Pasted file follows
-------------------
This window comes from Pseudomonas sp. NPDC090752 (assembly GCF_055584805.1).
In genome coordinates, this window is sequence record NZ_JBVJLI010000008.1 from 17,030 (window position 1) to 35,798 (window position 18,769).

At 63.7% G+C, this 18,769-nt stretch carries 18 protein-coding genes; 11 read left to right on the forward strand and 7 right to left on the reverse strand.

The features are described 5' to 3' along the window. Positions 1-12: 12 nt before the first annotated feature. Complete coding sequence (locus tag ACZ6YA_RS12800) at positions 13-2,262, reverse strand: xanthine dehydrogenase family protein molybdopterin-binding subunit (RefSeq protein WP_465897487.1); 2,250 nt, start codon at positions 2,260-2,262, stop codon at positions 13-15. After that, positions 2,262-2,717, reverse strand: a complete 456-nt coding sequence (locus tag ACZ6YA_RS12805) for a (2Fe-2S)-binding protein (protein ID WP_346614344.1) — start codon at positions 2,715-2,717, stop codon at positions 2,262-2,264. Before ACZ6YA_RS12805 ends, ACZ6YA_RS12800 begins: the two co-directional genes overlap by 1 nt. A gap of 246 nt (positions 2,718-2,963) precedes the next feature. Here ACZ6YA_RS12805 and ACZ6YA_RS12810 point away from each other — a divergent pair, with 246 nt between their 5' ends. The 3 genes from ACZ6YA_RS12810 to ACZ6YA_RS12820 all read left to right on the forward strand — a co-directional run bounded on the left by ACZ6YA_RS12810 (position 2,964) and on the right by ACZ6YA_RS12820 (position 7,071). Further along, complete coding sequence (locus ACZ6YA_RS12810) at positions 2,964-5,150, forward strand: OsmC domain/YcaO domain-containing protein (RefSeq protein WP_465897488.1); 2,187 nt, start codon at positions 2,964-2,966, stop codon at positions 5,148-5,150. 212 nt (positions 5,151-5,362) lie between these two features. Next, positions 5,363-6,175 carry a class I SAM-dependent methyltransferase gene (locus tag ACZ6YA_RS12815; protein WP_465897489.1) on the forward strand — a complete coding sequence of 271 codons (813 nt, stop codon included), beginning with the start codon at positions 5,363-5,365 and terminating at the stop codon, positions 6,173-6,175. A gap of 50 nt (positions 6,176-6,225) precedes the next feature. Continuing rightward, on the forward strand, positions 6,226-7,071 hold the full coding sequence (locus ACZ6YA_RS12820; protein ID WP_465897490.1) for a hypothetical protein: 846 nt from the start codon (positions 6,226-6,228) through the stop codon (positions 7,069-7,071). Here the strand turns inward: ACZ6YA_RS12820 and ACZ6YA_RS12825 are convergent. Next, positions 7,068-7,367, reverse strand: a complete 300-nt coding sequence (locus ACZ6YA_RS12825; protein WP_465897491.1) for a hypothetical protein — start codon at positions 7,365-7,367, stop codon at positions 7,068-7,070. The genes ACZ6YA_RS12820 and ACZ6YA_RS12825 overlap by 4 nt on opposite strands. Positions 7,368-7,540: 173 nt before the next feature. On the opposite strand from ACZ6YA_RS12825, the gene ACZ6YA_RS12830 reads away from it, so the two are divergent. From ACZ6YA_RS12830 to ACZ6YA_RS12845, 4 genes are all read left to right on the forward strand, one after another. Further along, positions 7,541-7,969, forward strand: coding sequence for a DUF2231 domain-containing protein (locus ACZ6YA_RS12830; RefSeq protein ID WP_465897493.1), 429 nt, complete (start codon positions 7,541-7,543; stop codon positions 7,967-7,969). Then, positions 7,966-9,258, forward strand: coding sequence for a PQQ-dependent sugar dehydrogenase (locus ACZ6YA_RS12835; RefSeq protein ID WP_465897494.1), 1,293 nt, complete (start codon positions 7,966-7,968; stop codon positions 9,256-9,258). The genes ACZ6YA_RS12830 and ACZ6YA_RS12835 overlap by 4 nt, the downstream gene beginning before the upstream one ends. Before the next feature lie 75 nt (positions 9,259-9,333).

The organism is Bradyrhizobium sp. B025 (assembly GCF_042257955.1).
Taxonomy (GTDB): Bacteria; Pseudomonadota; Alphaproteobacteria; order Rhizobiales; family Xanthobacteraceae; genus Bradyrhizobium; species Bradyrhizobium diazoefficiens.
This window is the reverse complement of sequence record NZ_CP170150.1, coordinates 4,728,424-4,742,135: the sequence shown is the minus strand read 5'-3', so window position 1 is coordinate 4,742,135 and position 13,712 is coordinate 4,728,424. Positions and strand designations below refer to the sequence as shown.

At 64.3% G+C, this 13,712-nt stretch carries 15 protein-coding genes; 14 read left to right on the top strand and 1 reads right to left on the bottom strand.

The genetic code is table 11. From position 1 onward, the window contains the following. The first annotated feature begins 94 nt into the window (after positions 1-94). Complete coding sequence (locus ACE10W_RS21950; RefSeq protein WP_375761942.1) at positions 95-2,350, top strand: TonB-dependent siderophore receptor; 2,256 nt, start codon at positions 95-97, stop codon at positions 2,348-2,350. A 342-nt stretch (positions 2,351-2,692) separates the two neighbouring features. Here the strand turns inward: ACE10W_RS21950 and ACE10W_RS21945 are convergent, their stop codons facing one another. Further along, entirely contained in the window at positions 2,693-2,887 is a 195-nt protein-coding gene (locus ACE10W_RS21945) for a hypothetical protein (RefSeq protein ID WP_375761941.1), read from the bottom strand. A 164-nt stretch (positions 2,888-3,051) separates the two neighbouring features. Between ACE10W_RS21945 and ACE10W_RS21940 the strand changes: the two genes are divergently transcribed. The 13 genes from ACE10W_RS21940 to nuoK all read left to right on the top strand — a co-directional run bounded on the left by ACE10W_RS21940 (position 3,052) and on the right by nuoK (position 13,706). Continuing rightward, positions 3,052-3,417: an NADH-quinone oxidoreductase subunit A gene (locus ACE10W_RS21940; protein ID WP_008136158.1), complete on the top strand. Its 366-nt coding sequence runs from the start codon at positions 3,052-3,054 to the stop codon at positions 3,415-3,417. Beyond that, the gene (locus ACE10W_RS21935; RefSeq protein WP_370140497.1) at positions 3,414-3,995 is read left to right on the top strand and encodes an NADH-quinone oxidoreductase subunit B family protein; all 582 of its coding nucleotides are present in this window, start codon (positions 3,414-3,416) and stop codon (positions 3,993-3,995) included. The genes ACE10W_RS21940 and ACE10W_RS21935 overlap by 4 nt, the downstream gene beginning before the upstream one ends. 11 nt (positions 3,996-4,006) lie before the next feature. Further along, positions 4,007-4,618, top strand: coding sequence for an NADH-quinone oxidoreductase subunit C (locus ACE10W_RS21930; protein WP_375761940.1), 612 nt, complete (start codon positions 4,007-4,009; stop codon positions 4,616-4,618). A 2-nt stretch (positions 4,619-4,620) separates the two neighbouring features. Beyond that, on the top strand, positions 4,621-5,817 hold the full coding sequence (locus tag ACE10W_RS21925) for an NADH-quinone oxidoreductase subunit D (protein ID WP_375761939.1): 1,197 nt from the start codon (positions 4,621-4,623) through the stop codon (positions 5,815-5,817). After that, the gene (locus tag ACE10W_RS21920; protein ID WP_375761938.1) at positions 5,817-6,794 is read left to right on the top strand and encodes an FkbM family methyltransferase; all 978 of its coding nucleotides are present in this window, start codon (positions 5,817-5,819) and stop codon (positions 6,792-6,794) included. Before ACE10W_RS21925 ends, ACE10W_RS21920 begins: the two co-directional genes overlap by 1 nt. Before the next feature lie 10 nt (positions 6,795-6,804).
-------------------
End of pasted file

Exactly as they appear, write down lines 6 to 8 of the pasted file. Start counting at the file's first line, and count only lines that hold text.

Taxonomy (GTDB): Bacteria; Pseudomonadota; Alphaproteobacteria; order Rhizobiales; family Xanthobacteraceae; genus Bradyrhizobium; species Bradyrhizobium diazoefficiens.
This window is the reverse complement of sequence record NZ_CP170150.1, coordinates 4,728,424-4,742,135: the sequence shown is the minus strand read 5'-3', so window position 1 is coordinate 4,742,135 and position 13,712 is coordinate 4,728,424. Positions and strand designations below refer to the sequence as shown.

At 64.3% G+C, this 13,712-nt stretch carries 15 protein-coding genes; 14 read left to right on the top strand and 1 reads right to left on the bottom strand.